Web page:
5 Mistakes that Sabotage Your Long-Term Wealth

We all slip up when it comes to handling money. But sometimes small infractions we think are no big deal, end up becoming mistakes that sabotage our long-term wealth. Be careful not to make these five mistakes.

1. Carrying debt

Debt, especially consumer debt, is the mortal enemy of wealth! One of your first goals in protecting your long-term wealth is to make a debt pay off plan and stick to it.

The debt snowball and debt avalanche techniques are two effective ways to dig your way out of debt. One thing you can start doing immediately is paying as much as you can above the minimum due on your debts so more money goes toward paying off the principal balance.

2. Committing common investing mistakes

One of the surest ways to build wealth is to start investing early and stay consistent with those investments. You also need to have a plan in place that ensures your investments are diversified and aligned with your time horizon (when you need to use the money), asset allocation (into which type of investments – e.g. equities or bonds – you put your money) and risk tolerance.

It’s also easy to forget to rebalance your portfolio from time to time to ensure that your investments still sync up to your asset allocation. If one investment performed particularly well, it could’ve thrown your allocation out of whack. For example, you could have had an 80 percent stock, 20 percent bond split – but after some stocks did well, you’re now at a 90 percent stock and 10 percent bond allocation, which no longer aligns with your risk tolerance.

You also need to understand how investments impact your tax strategy.

3. Failing to put a tax strategy in place

Of course, you have to pay your taxes, but it’s a time-honored American tradition to figure out how to work within the rules to pay the least amount possible. You should aim to take advantage of every opportunity to lower your tax liability. Ultimately, that gives you more opportunity to save and invest more into building your wealth.

Do some research, and determine which tax strategies you can use, like: maxing out retirement savings, creating a charitable trust, or even going so far as to move to a state with no state income tax.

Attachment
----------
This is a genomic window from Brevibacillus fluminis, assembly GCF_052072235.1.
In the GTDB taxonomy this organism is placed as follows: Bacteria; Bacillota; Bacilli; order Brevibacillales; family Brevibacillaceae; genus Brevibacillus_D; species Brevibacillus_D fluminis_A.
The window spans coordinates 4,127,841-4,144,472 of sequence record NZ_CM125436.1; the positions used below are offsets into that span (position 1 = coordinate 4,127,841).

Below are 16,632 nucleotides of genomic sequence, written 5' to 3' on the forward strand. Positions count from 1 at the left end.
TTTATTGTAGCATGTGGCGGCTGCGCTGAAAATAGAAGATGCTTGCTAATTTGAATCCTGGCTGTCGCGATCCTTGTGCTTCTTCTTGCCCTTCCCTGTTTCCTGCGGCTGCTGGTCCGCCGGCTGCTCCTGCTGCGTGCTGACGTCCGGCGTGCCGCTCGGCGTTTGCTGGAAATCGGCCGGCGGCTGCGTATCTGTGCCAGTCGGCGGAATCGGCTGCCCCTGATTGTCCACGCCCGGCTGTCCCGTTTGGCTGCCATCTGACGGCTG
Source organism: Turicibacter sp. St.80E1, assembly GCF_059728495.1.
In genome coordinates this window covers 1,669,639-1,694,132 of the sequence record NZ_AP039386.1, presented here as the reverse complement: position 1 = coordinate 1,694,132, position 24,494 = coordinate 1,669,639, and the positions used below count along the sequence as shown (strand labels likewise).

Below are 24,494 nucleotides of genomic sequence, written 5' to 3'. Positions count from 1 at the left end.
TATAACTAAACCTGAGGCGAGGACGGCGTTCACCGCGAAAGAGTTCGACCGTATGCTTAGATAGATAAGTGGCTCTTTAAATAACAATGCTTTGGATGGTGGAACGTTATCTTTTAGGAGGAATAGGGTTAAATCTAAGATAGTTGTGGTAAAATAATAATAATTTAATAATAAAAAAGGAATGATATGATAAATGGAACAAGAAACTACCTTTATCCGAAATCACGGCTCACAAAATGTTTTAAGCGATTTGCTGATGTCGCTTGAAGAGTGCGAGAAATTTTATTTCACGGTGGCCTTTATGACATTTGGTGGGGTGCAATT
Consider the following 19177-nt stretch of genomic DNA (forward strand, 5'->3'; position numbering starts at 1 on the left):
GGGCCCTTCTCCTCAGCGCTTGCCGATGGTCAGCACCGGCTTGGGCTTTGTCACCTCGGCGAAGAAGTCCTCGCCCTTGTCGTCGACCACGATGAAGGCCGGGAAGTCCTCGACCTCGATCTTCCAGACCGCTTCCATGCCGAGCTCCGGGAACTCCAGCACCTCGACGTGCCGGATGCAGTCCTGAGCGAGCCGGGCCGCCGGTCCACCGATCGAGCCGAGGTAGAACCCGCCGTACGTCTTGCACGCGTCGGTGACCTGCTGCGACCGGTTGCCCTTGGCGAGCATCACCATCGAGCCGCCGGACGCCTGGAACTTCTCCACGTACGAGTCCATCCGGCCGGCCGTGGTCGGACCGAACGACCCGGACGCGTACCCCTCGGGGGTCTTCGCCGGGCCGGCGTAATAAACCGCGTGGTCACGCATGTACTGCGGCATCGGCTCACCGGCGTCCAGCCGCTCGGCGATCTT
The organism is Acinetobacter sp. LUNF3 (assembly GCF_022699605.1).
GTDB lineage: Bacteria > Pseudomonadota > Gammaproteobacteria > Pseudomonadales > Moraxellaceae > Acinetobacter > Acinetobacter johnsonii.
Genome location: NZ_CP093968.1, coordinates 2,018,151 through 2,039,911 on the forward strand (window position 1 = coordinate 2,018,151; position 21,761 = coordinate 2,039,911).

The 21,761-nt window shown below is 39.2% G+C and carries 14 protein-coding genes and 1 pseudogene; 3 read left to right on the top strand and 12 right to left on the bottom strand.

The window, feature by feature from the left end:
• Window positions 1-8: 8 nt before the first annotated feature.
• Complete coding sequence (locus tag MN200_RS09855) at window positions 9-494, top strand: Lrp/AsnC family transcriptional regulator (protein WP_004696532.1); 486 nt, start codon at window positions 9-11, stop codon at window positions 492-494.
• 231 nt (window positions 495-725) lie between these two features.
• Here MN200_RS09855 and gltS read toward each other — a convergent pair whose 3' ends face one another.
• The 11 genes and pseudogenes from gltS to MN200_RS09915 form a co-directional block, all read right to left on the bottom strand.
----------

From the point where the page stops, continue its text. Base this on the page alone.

4. Not being properly insured

It’s an unfortunate reality that one major medical emergency could do some serious damage to your net worth. For this reason, it’s important to maintain adequate, effective health care coverage. You should also aim to save up you’re the amount of your deductible as part of your emergency fund. That way the money is there if you ever need it.

If you’re eligible, Health Savings Accounts are a great way to save for future medical expenses. You also get a nice tax benefit out of the deal because your contributions are tax free when spent on qualifying medical expenses.

It’s important to also not don’t insurance needs for areas of your life outside of healthcare. You also need to proper insurance on your home or apartment, car, and both life and disability insurance – especially if a family depends on your income.

5. Poor retirement planning

Saving up to be financially independent and not reliant on a paycheck is a huge money goal for everyone.

One of the easiest ways to start is to save for retirement through a 401(k), IRA, 403(b) or similar retirement plan. If you’re eligible for a company match on your retirement plan, save at least enough to take the match. Retirement contributions are also another great way to lower your taxable income.

If you’re too overwhelmed at the thought of actually picking investments, you can start by using a target-date fund. That automates your investments to move from aggressive to moderate to conservative as you reach retirement. Once you become a more confident investor, you can start reallocating your investments to align with your own risk tolerance and time horizon

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